Monday, December 15, 2014

A Decade as President

This past Saturday I served as the commencement speaker at Delaware State. Commencement is always a great event, so I was pleased to accept the invitation. Saturday was December 13th. On that day, in 2004, I began my work as president of Philander Smith College.

So today would have been that day, this Monday. 10 years a president is a long time. You can tell because my hair is whiter and there is less of it. There are lots of memories during that time. Always the best part of being a president is working with students and families. When you can watch someone progress and then enter their careers, get married and start families-there is nothing quite like it. It is always special to see those who don't have a clue finally get it along the way. That is the reason why I do what I do.

And yet, I think many people have an unrealistic impression of the presidency. It is a LONELY job. I am very blessed to have a wife who has been a higher ed attorney (assistant to the president) and worked in student affairs, so she really understands what I do. This is her calling too, and she often does so much for our students on her free time- people really have no idea.

But you never expect to have people dislike or even hate you because you have to make a decision they don't like, or many times, they just don't like you because you are simply the president! Right before I moved to New Orleans a colleague said, "Why would anyone want to be a president?" This job takes a toll on you and your spirit, so being grounded in your faith is the only way to survive a presidency, because you have to survive. Simply stated, if you don't know Jesus, you don't need to become a president!

So we'll see what the future holds. The first decade went quickly so I am looking forward to a second decade. This is definitely a calling.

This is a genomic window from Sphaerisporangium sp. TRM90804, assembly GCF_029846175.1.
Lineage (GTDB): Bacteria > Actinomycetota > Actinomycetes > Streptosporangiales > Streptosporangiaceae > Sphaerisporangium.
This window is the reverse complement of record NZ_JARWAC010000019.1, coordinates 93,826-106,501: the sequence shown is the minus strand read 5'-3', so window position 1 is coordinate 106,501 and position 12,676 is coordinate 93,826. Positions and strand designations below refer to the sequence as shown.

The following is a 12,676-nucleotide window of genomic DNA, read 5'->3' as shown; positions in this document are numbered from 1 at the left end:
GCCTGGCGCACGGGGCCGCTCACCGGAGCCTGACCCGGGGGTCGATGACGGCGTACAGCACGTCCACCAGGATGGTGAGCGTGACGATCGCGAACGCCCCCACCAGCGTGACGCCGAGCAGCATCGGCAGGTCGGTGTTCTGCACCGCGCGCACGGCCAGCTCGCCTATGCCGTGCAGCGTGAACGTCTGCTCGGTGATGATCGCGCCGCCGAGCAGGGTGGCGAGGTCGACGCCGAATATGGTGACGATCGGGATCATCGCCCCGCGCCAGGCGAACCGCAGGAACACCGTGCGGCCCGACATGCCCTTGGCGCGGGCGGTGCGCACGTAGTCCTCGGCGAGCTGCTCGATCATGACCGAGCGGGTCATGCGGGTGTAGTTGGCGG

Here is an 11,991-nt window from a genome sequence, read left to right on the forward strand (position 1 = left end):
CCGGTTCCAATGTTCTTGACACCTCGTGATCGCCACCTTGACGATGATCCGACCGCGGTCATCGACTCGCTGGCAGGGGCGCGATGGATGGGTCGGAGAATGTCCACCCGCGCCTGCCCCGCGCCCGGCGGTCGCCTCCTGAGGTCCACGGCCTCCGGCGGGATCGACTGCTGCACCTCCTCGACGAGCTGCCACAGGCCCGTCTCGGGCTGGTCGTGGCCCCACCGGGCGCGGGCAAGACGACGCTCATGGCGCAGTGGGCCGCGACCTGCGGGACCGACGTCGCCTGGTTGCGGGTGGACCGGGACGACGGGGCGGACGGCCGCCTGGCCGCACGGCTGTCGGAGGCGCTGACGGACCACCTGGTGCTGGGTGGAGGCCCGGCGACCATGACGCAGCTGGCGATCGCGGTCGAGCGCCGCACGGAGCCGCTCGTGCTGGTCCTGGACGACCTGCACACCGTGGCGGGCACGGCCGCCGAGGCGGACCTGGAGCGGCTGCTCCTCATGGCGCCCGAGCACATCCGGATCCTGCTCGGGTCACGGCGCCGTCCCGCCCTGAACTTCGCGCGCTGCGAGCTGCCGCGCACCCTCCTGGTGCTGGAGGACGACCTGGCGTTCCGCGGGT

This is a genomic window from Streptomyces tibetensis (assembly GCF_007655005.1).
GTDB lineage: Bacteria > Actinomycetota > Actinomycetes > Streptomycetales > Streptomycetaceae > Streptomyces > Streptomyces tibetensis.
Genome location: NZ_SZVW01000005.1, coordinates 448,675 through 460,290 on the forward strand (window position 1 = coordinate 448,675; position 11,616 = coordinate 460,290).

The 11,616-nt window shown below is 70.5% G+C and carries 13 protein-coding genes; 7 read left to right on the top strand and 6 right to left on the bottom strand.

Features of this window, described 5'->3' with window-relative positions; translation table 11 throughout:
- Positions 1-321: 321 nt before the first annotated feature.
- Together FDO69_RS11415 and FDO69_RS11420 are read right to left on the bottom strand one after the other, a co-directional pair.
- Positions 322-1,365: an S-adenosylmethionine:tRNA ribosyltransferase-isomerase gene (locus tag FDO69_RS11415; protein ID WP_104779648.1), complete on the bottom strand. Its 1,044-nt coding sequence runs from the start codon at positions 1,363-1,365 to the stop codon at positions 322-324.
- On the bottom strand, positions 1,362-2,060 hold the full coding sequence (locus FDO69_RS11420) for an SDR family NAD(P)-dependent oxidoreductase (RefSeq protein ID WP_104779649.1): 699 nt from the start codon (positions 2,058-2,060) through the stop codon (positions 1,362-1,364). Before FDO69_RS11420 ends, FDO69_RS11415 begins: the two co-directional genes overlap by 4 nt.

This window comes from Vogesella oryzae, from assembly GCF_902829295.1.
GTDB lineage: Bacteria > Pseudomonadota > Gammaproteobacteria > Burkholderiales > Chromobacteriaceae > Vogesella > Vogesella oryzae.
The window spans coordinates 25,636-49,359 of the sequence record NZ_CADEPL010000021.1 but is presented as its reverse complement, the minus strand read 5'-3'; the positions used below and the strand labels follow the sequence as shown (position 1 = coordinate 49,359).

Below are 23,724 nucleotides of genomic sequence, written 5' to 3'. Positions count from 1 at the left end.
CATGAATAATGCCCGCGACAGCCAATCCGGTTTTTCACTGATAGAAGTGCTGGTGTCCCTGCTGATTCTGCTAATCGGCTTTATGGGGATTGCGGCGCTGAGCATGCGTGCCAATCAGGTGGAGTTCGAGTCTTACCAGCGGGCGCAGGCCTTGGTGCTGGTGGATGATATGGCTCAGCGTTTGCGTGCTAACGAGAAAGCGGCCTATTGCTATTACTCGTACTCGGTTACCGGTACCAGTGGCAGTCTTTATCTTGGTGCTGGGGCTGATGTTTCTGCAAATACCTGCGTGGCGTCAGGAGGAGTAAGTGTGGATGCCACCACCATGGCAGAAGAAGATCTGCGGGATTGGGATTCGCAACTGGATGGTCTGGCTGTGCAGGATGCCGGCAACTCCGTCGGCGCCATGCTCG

The Prez

Tuesday, December 9, 2014

Ortique Lecture on Law & Society: Benjamin Crump

Last Tuesday we held the 5th annual Ortique Lecture on Law and Society. The lecture is in honor of Justice Revius Ortique, Dillard graduate who was the first African American on the Louisiana Supreme Court. His family, including wife, daughter and son in law have been tremendous supporters of the university.

We hit the jackpot this year with Benjamin Crump, who spoke roughly one week after a grad jury did not indict the officer in the death of Michael Brown. Crump, a new generation of civil rights attorney, captivated the crowd as he spoke about several civil rights cases and provided a broader understanding of the issues. He also spent time with our pre-law students prior to his open lecture. A standing-room only crowd was not disappointed.

The Prez

Thursday, December 4, 2014

Dillard's Center for Law and Public Interest

8 days after the grand jury in Ferguson returned with no indictment, and less than 24 hours before a grand jury in Staten Island did the same thing, we announced our new center for law and public interest. There is clearly a need for more of us to look more closely at law and public interest, government, and policy. Hopefully our efforts will be meaningful in this regard.

My announcement is below. It provides the historical context by which we enter this new endeavor.

The Prez